Help women focus on markets they know about, care about and can serve well. For example, many women advisors focus on serving other women, recognizing that women as a group are an extremely powerful block of buyers and financial decision-makers, making them an excellent group for prospecting. Some women agents focus on special needs planning, an area that can be very emotionally-rewardingbecause of the ability to help families in great need.

And some women agents — who are entrepreneurs themselves — focus on serving other women entrepreneurs, who research shows are opening businesses at a greater rate than men. By supporting their entry into markets that they feel passionately about, firms increase the likelihood of their new recruits’ success and satisfaction.

Equip new agents with the tools they need to succeed. The best companies will equip their agents with the programs, materials and support necessary to succeed. Seminars in particular are an effective tool for two reasons. First, agents in general, and women agents in particular, tend to want to help and teach people; seminars are an effective and efficient way to do so. Second, women clients tend to enjoy learning in groups of other women and, in our experience, are often more open to discussing their needs in a group setting of other women than they are in a mixed-gender setting.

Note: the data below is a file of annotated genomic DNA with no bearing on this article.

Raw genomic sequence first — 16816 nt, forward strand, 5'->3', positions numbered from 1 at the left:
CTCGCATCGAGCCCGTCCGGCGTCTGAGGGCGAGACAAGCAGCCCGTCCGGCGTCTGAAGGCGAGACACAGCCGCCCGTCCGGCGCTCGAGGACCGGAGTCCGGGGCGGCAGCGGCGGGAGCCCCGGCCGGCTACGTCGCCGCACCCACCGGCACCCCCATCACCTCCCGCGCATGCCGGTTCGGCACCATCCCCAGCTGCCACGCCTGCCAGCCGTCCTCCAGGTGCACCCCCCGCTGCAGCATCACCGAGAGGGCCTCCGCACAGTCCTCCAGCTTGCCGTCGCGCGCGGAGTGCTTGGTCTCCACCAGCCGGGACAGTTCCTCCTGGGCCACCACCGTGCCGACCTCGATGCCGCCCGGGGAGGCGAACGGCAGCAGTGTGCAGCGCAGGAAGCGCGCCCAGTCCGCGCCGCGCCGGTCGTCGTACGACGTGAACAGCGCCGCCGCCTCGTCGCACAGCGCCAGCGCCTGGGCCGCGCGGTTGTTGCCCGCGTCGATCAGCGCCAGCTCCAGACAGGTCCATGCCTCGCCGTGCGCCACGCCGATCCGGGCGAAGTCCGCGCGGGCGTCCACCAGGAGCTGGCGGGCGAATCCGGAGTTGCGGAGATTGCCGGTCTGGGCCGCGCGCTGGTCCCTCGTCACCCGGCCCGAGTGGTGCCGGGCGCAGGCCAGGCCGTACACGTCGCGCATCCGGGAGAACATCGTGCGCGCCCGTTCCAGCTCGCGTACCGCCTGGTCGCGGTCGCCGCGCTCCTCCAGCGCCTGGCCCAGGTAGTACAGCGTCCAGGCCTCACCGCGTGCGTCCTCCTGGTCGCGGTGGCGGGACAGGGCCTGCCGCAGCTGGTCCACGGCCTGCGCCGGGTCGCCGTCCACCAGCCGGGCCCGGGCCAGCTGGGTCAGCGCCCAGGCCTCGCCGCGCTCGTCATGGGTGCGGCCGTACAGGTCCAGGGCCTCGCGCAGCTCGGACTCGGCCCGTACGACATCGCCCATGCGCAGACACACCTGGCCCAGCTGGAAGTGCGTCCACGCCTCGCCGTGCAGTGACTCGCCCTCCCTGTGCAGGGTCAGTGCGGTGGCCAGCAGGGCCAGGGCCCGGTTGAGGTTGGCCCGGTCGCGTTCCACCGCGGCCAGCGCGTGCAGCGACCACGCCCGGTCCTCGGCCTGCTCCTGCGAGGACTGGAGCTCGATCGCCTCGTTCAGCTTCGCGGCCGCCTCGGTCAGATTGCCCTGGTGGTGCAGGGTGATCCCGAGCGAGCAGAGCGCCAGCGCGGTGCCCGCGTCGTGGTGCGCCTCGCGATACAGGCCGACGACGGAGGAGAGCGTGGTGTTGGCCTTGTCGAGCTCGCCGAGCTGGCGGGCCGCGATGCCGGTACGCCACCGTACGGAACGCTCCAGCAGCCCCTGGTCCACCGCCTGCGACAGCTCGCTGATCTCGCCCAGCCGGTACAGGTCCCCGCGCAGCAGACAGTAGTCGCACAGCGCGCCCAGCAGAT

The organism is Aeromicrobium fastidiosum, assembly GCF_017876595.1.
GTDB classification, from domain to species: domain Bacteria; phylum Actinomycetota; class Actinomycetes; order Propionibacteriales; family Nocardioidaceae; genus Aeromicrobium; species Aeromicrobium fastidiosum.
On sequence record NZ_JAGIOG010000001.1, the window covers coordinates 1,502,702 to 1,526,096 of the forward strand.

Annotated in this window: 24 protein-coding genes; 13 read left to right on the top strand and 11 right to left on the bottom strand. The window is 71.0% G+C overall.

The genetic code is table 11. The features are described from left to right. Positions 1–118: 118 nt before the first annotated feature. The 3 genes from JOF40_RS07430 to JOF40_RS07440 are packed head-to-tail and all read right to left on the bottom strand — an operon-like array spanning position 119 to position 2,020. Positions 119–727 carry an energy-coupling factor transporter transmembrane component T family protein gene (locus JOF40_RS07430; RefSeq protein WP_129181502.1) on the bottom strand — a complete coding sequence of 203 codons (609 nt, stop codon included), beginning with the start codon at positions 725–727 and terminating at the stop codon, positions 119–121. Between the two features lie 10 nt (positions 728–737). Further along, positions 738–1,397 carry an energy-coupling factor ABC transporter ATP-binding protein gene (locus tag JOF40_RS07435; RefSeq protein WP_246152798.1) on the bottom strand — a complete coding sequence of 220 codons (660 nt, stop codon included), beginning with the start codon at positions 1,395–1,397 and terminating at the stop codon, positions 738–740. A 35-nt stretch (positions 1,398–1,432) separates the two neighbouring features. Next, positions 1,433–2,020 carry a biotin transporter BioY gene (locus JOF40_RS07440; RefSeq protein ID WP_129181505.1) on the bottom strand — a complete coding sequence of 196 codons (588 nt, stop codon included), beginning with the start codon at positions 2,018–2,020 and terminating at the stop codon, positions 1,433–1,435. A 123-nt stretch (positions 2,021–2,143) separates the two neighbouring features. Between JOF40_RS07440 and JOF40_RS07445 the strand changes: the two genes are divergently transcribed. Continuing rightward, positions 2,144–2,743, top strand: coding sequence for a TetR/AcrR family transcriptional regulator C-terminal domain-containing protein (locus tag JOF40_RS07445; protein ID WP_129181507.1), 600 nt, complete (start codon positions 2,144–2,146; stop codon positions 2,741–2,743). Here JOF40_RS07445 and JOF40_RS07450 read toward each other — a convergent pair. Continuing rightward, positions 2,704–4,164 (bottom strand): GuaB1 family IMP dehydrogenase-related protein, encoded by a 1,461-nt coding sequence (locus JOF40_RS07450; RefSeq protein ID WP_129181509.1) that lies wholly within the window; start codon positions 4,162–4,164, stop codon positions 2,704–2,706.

Associate yourself with a company that places the same value on recruiting and retaining women — and serving women clients — as you do. In our case, MassMutual has provided guidance, support and tools that have enhanced our own efforts. And, in turn, we have shared our lessons and insights so that other agencies can benefit from our experience and enjoy similar success.

It might be stereotyping to say that women have special talents for caring about others, liking to help, wanting to teach, and developing long-lasting relationships. That description, however, is true in our experience. And those qualities — regardless of gender — are the attributes of a great agent.

Harris S. Fishman, CLU, ChFC, is president and general agent of First Financial Group, a general agency of Massachusetts Mutual Life Insurance Company, Springfield, Mass. You may e-mail him at .


© 2024 ALM Global, LLC, All Rights Reserved. Request academic re-use from All other uses, submit a request to [email protected]. For more information visit Asset & Logo Licensing.